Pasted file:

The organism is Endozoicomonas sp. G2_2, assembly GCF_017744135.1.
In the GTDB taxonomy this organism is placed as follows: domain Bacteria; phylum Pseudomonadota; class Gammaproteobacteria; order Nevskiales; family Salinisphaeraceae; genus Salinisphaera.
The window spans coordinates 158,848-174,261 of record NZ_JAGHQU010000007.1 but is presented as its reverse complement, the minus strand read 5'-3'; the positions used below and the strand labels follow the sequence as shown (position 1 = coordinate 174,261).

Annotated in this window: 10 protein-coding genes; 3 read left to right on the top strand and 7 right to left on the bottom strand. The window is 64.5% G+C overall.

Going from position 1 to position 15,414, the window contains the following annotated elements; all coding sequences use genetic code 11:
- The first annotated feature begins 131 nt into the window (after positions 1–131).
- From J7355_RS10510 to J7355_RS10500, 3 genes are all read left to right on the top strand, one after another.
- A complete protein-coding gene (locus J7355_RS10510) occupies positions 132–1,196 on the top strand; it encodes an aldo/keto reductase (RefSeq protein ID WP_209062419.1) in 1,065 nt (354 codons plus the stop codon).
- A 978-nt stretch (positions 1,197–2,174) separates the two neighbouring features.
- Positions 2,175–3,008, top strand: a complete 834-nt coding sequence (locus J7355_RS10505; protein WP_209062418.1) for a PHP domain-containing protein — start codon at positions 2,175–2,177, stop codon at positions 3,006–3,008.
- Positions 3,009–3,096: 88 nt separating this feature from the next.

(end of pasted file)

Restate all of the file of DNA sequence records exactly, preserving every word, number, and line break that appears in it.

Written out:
The organism is Endozoicomonas sp. G2_2, assembly GCF_017744135.1.
In the GTDB taxonomy this organism is placed as follows: domain Bacteria; phylum Pseudomonadota; class Gammaproteobacteria; order Nevskiales; family Salinisphaeraceae; genus Salinisphaera.
The window spans coordinates 158,848-174,261 of record NZ_JAGHQU010000007.1 but is presented as its reverse complement, the minus strand read 5'-3'; the positions used below and the strand labels follow the sequence as shown (position 1 = coordinate 174,261).

Annotated in this window: 10 protein-coding genes; 3 read left to right on the top strand and 7 right to left on the bottom strand. The window is 64.5% G+C overall.

Going from position 1 to position 15,414, the window contains the following annotated elements; all coding sequences use genetic code 11:
- The first annotated feature begins 131 nt into the window (after positions 1–131).
- From J7355_RS10510 to J7355_RS10500, 3 genes are all read left to right on the top strand, one after another.
- A complete protein-coding gene (locus J7355_RS10510) occupies positions 132–1,196 on the top strand; it encodes an aldo/keto reductase (RefSeq protein ID WP_209062419.1) in 1,065 nt (354 codons plus the stop codon).
- A 978-nt stretch (positions 1,197–2,174) separates the two neighbouring features.
- Positions 2,175–3,008, top strand: a complete 834-nt coding sequence (locus J7355_RS10505; protein WP_209062418.1) for a PHP domain-containing protein — start codon at positions 2,175–2,177, stop codon at positions 3,006–3,008.
- Positions 3,009–3,096: 88 nt separating this feature from the next.